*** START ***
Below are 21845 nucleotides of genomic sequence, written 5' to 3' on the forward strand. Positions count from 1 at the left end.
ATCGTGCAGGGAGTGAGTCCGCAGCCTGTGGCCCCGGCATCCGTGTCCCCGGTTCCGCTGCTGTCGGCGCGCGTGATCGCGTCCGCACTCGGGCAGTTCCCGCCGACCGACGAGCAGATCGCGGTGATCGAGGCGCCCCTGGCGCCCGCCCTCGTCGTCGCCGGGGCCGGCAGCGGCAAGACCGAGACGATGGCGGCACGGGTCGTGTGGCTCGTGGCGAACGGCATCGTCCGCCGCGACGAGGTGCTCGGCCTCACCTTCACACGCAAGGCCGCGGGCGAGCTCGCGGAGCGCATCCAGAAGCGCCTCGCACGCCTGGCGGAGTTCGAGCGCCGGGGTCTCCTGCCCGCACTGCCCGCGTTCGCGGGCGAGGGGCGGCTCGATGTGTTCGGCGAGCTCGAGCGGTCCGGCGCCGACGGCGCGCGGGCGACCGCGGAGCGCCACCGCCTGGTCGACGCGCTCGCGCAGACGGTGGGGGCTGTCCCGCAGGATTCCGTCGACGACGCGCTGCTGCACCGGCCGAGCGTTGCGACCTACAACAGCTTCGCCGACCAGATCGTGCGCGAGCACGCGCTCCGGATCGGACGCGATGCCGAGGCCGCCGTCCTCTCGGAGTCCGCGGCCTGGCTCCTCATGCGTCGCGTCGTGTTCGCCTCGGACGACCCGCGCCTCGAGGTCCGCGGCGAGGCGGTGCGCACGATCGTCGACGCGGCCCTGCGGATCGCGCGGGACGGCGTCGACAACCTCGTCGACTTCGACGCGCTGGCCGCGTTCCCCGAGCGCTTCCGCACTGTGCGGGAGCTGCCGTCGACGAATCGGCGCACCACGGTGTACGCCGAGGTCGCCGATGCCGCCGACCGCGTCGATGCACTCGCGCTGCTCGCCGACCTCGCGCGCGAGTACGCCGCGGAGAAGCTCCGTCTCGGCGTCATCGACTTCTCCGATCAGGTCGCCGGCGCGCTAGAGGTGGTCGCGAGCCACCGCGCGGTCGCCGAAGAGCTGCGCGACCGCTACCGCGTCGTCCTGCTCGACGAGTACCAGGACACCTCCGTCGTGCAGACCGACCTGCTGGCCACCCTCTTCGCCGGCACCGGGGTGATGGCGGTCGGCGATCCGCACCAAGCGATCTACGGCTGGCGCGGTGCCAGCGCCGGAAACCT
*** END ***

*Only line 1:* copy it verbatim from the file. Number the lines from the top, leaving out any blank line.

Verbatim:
Below are 21845 nucleotides of genomic sequence, written 5' to 3' on the forward strand. Positions count from 1 at the left end.